The location and type of tumor will determine which imaging test(s) may be used. A doctor may order more than one type of imaging for a patient. MRI and CT are both commonly used to image tumors in bones, joints, and soft tissues. A CT scan isgenerally good for larger areas, while an MRI scan produces a better overall image ofthe tissue under examination. Both have risks but are relatively safe procedures. Other imaging tests that may be used are PET scans, X-rays ultrasound, and bone scans.
A tumor identified as clear cell sarcoma is malignant, meaning that it is cancer and has the ability to grow back after removal and to spread to other areas of the body (metastasize). The best outcomes are seen in individuals that have CCS tumors removed with clear margins before they are 5 cm in diameter and before it has been detected in lymph nodes or other areas of the body.. CCS is primarily found in adolescents and young adults and arises in connective tissues suchas tendons - especially in limbs, feet and hands. There is also a form of CCS that occurs in the gastrointestinal tract (GI version). CCS is a translocation-associated sarcoma, which means that pieces of two chromosomes are swapped causing an abnormal fusion of genes. The most common fusion genes seen in CCS are EWSR1- ATF1 or EWSR1-CREB1.
CCS occurs after a mutation takes place in an individual and a tumor grows. This mutation is somatic and is not present in germ cells (eggs or sperm) therefore the mutation will not be handed down to children. There are certain conditions that may be inherited or passed down that make an individual more likely to develop sarcoma, such as hereditary retinoblastoma, Li-Fraumeni syndrome, neurofibromatosis type I, familial adenomatous polyposis (FAP), tuberous sclerosis, Familial GIST, Gorlin syndrome, or Werners syndrome. It is more common for sarcoma to be caused sporadically than for it to be caused by a syndrome such as those mentioned above.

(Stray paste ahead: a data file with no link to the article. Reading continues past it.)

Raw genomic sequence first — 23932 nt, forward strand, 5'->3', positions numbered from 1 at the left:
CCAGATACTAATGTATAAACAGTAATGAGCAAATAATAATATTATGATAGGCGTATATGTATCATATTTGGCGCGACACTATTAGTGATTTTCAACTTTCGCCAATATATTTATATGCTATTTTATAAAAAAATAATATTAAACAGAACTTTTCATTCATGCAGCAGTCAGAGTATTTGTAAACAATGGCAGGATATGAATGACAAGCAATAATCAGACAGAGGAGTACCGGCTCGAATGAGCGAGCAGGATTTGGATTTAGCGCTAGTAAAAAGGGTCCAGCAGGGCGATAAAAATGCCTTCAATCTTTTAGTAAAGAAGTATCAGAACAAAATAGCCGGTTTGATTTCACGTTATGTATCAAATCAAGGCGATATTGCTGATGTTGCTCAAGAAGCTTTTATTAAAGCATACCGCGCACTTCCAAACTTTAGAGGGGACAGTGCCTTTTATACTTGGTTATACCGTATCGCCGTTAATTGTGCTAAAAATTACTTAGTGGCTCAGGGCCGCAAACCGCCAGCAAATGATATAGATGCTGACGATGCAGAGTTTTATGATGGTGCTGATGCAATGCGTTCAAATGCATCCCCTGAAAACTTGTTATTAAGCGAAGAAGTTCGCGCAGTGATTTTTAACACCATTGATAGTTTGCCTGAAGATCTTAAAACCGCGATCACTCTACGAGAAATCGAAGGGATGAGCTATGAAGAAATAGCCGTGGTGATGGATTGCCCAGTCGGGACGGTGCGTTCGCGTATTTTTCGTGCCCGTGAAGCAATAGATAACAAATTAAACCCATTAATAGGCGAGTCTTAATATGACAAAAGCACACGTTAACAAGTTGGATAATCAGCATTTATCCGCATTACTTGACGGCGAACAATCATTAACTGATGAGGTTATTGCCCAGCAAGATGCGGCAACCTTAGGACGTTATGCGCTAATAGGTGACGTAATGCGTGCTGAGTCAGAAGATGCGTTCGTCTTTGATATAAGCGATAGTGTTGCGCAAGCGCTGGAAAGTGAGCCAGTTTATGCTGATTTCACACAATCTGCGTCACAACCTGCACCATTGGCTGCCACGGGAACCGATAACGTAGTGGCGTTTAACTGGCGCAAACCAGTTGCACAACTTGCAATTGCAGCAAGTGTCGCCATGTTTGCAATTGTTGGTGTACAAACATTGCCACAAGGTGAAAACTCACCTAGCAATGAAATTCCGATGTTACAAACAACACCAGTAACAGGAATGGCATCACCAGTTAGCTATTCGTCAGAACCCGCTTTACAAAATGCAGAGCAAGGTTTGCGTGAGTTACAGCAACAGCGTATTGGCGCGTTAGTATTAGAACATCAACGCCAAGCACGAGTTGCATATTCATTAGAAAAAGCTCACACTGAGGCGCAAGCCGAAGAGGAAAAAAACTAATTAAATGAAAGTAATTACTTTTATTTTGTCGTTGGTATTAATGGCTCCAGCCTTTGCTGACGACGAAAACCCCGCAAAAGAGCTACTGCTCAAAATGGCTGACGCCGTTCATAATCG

The best outcomes for CCS patients occur when tumors are discovered before they have grown larger than 5 cm or have spread to other areas of the body. After surgical removal of CCS, the best course of action is to monitor for recurrence of CCS by scans. CCS may recur within a short time or it may be many years before a recurrence. CCS most commonly recurs near the original tumor but it may come back at a distant location such as lung or spine. This knowledge should be taken into consideration in determining type and location of scans. Early detection is key to survival of CCS, stay vigilant.
It is not possible at this time to predict CCS recurrence. However, recurrence is common and the best practice is to act as if a recurrence is expected and vigilantly monitor for CCS by scans and general body awareness.
EWSR1-ATF1 or EWSR1-CREB1 fusion genes are thought to be the main drivers for CCS tumors. This means that the presence of either of these fusion genes is enough to cause a CCS tumor to grow. There may be other mutations that develop over time to allow for faster growth or metastasis of the cancer. These fusion genes are a target for future therapeutic interventions such as CRISPR to edit out the mutated gene.
The correct diagnosis often takes two or more months, during which time doctors may be eager to start treatment. However, without an accurate diagnosis, mistakes may be made in choosing a treatment path. Currently there is no standard of care protocol for CCS and no way to track the disease (no ICD-10 code which insurance companies use for categorizing diseases and treatment options). In addition to that, patients are often not involved in choosing treatment options with their oncologist, and not given details why one treatment is chosen over another. Considering the rarity of CCS, patients and their caregivers have to be their own advocates, educating themselves about current knowledge of CCS and treatments options.